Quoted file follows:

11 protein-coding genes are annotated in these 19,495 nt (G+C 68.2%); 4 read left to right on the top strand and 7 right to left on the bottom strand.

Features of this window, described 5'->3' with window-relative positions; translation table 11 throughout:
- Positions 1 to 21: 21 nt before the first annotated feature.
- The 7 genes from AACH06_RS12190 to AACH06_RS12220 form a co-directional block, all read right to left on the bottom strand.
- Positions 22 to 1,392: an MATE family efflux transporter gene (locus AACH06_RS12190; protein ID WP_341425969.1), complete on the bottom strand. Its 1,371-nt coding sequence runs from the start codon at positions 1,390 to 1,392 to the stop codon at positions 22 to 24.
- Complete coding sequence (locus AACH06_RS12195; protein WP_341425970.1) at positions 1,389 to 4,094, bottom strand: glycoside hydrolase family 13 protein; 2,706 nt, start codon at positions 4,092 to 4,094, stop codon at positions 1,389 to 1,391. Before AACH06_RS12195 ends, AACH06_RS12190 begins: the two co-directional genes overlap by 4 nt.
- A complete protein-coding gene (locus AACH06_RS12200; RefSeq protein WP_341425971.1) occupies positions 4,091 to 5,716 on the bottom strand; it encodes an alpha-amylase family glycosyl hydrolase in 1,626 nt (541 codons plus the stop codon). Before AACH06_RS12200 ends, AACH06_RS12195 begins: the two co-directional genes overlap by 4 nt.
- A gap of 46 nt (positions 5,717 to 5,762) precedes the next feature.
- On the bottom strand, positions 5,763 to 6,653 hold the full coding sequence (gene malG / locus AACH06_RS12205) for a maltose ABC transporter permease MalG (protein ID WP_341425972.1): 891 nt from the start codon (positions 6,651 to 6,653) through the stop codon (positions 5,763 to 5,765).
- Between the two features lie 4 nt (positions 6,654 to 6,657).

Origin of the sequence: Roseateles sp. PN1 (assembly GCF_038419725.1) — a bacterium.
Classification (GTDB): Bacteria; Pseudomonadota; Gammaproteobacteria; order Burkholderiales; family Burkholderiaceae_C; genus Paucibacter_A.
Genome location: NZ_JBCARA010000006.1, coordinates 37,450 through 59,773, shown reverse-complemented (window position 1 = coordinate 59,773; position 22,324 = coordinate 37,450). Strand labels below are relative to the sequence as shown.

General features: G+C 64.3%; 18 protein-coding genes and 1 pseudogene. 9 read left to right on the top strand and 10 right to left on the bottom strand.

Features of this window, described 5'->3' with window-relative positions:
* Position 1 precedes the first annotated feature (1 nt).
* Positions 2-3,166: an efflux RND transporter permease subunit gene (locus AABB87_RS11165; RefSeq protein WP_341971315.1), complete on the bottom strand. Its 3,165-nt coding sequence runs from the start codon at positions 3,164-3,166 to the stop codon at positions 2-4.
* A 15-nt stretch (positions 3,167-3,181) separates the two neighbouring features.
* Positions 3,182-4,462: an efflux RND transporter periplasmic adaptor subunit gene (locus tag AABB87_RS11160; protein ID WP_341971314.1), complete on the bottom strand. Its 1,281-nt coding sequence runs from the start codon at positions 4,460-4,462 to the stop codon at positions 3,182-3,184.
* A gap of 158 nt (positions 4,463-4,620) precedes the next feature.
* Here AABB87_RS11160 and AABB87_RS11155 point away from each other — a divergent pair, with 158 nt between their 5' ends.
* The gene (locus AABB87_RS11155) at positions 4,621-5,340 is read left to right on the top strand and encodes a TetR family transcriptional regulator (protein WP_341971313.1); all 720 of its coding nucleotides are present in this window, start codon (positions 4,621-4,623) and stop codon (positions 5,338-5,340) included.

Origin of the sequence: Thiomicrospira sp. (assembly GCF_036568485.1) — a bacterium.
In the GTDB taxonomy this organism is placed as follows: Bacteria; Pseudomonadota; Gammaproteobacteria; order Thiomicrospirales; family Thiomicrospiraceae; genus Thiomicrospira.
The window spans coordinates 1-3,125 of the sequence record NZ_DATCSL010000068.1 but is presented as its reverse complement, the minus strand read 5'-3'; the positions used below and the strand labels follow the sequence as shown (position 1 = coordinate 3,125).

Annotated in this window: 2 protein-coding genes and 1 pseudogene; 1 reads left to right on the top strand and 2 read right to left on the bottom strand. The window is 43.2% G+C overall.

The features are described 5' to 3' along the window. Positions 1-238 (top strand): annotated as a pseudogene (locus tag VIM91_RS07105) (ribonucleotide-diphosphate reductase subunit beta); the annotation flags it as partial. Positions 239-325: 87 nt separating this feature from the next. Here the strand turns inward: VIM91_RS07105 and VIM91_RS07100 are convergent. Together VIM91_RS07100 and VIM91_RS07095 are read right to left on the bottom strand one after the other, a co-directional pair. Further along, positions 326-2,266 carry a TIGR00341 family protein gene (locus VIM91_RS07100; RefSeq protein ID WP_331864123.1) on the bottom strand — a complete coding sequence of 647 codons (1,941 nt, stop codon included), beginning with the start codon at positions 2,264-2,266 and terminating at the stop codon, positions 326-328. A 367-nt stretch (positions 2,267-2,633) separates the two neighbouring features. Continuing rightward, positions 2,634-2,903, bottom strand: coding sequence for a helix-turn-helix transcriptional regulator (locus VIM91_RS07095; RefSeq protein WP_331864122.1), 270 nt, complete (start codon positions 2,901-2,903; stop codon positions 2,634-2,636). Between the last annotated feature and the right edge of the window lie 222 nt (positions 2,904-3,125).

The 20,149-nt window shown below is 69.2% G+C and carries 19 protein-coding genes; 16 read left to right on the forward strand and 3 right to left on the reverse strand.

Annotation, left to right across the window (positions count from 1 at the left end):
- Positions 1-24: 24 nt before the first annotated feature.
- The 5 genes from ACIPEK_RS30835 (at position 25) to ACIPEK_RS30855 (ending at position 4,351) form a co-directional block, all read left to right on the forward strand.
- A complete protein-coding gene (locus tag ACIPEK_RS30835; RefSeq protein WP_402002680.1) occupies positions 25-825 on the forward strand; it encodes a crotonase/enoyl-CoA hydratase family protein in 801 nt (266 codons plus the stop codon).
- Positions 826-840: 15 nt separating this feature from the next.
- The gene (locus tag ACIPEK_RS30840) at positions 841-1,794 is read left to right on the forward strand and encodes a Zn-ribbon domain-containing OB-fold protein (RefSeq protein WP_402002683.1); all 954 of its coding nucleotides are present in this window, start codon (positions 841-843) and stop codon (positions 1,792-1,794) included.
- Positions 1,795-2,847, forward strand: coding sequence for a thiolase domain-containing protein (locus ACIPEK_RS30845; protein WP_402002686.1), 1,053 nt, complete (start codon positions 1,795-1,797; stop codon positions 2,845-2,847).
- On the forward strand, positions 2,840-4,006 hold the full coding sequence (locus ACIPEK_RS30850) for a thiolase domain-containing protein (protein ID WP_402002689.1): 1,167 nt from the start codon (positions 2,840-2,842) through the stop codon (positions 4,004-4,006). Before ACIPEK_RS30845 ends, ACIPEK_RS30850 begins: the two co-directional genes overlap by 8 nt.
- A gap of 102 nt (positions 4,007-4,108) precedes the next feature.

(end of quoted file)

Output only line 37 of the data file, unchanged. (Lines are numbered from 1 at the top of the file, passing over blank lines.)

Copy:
- A gap of 102 nt (positions 4,007-4,108) precedes the next feature.